Condition: Non-visible Haematuria
Section Author: Jon Rees
Review Date: September 2017
Another controversial issue – the management of non-visible haematuria (NVH) in primary care.
Non-visible haematuria is now the recommended terminology, replacing phrases such as ‘dipstick haematuria’ and ‘microscopic haematuria’.
Some key issues for primary care:
- When to test for haematuria – screening is not recommended, and much of the difficulty in managing this finding can be avoided if urine is tested for blood only in appropriate circumstances.
- When to refer patients with NVH to secondary care for further investigation – not all patients with NVH need urological or nephrological assessment – patients with asymptomatic NVH found below the age of 40, with normal renal function, can be managed in primary care – the BAUS / Renal Association guidelines have full detail of this.
- When to refer patients with NVH via the 2 week wait suspected cancer pathway – this was updated in 2015 in the NICE Referral for Suspected Cancer Guidelines. Remember though that if patients do not meet the 2 week wait criteria, they may still need referral outside of this pathway, according to the BAUS / Renal Association guidelines, which still apply. NICE guidelines should only be used to determine the urgency of referral.
Summary of NICE guidance (all haematuria ie including Visible Haematuria), June 2015:
Remember that the criteria below ONLY tell you who to refer urgently via a two week wait pathway – many patients who do not meet these criteria will need an urgent urological referral for further investigation.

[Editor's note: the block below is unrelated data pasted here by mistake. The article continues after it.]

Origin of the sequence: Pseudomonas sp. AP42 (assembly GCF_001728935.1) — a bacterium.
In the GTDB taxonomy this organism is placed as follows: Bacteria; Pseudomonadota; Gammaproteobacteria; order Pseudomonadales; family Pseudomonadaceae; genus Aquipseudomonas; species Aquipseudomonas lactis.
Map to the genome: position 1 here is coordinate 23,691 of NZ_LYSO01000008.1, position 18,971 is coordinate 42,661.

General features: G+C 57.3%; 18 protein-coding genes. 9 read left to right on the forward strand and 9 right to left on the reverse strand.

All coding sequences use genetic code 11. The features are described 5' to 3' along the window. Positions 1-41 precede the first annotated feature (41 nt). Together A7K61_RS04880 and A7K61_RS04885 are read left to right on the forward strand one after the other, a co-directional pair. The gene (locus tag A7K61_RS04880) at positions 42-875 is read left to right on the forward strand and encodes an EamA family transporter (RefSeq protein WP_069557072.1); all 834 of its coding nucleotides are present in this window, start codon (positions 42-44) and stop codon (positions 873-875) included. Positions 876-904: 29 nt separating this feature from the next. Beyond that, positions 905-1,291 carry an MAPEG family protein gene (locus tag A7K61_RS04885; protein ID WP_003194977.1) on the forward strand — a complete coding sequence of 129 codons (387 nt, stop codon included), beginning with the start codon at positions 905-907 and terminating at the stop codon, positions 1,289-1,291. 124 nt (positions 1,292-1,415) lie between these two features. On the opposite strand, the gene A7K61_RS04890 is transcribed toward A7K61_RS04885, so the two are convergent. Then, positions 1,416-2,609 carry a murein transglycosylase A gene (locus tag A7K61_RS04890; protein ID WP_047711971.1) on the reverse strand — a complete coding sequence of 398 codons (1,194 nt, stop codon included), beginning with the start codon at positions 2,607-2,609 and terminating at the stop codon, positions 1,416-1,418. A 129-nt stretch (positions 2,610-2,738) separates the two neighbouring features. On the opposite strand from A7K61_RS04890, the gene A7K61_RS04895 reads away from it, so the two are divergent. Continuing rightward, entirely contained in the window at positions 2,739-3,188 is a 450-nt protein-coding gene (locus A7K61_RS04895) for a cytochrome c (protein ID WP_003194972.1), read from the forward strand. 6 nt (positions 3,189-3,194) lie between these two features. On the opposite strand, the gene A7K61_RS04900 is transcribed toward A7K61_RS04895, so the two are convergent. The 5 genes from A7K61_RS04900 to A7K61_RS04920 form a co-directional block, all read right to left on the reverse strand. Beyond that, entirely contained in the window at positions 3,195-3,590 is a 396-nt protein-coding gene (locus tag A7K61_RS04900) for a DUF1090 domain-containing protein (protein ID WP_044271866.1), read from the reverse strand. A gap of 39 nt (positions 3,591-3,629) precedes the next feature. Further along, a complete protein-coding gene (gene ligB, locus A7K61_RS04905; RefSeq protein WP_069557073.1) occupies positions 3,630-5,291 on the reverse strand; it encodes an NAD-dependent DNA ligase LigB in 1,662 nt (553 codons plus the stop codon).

Healthcare Professional Links
Guidelines for management of non-visible haematuria in primary care – produced by British Association of Urological Surgeons and the Renal Association in 2009, and still the key document to understand: ‘Assessment and management of non-visible haematuria in primary care’. Kelly JD et al. BMJ 2009; 338: a3021. http://www.bmj.com/content/338/bmj.a3021
Haematuria – 10 Top Tips for Primary Care, published by MacMillan Cancer Support 2016: http://www.macmillan.org.uk/documents/aboutus/health_professionals/primarycare/10toptips/primary-care-ten-tips-haematuria.pdf
NICE guideline (NG12): Suspected cancer: recognition and referral. June 2015. https://www.nice.org.uk/guidance/ng12
‘Blood in Pee’ campaign – information from Cancer Research UK: http://www.cancerresearchuk.org/health-professional/early-diagnosis-activities/be-clear-on-cancer/blood-in-pee-campaign/information-for-gps-and-other-healthcare-professionals#ordercampaignmaterials
‘Blood in Pee’ campaign – information for patients on NHS Choices: https://www.nhs.uk/be-clear-on-cancer/symptoms/blood-in-pee#IGuglv5yUoT2V28U.97
Kelly JD et al. BMJ 2009; 338: a3021
Information for patients
Renal Association http://www.renal.org/information-resources/the-uk-eckd-guide/haematuria